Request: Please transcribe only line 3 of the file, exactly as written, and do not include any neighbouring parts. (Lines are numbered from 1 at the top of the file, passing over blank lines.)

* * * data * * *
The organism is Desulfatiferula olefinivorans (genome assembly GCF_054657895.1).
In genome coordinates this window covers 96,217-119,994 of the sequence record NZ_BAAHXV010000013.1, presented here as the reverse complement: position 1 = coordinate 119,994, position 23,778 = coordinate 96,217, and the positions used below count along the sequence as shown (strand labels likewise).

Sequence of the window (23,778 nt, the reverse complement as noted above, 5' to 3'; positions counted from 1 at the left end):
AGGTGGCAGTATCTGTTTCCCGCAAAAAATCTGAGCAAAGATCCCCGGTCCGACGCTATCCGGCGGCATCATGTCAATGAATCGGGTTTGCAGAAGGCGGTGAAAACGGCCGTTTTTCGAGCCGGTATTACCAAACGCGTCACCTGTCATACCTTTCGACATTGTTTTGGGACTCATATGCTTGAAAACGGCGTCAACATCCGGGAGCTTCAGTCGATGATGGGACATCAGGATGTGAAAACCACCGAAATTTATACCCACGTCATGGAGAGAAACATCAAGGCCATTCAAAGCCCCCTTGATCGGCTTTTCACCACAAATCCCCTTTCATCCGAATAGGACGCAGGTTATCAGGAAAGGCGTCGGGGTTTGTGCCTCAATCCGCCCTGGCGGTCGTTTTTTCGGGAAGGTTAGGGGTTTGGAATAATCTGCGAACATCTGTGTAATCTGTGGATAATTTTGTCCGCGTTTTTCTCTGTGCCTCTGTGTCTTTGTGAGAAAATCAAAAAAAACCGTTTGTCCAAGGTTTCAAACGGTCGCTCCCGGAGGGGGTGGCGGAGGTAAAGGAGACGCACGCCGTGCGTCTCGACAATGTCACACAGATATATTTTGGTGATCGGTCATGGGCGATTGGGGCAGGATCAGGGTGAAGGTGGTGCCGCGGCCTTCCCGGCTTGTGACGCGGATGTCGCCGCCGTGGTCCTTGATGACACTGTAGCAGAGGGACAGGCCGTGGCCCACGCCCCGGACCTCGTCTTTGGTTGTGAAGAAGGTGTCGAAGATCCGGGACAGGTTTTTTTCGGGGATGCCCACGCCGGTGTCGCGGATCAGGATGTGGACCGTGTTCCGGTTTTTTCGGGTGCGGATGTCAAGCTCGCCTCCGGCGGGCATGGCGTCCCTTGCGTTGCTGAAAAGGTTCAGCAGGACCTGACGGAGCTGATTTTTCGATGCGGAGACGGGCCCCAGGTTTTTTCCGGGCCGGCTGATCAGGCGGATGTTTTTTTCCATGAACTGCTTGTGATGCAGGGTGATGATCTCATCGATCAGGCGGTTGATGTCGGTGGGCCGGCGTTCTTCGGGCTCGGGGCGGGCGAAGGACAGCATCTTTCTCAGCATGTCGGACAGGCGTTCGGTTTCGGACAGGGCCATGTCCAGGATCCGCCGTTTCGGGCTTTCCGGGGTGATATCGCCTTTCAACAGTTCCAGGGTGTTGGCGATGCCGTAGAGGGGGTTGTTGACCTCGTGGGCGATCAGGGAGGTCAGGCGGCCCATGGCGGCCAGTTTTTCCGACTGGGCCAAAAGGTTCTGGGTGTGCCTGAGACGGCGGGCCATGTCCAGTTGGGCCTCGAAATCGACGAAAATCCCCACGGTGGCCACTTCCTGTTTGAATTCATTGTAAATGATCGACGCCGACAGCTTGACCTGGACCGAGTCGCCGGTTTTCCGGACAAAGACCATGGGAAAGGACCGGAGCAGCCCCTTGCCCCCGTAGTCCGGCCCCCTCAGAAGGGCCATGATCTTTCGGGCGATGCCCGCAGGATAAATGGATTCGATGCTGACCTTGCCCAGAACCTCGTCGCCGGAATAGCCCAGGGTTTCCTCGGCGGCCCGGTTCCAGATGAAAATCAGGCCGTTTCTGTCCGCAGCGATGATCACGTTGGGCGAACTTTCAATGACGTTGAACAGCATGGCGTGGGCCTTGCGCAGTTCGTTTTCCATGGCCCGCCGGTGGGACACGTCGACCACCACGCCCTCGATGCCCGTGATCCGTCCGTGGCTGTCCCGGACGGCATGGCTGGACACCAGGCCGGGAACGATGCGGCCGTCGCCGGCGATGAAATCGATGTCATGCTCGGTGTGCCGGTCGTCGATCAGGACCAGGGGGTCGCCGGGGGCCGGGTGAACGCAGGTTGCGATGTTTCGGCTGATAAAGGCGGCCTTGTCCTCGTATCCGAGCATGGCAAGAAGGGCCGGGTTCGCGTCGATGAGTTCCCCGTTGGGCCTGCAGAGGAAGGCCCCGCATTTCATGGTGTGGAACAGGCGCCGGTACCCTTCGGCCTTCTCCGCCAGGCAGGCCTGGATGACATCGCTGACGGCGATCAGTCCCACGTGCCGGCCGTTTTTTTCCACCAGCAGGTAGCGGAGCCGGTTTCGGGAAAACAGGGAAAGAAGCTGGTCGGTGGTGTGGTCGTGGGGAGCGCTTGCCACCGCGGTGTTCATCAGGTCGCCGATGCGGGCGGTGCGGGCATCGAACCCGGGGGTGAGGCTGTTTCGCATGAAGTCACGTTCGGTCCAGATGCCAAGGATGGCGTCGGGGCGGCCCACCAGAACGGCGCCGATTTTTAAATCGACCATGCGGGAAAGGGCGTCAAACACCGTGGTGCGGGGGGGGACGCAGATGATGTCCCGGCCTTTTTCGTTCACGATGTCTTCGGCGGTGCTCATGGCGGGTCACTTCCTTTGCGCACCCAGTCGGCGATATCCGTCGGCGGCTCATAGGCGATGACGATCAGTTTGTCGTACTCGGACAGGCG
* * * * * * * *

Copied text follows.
Sequence of the window (23,778 nt, the reverse complement as noted above, 5' to 3'; positions counted from 1 at the left end):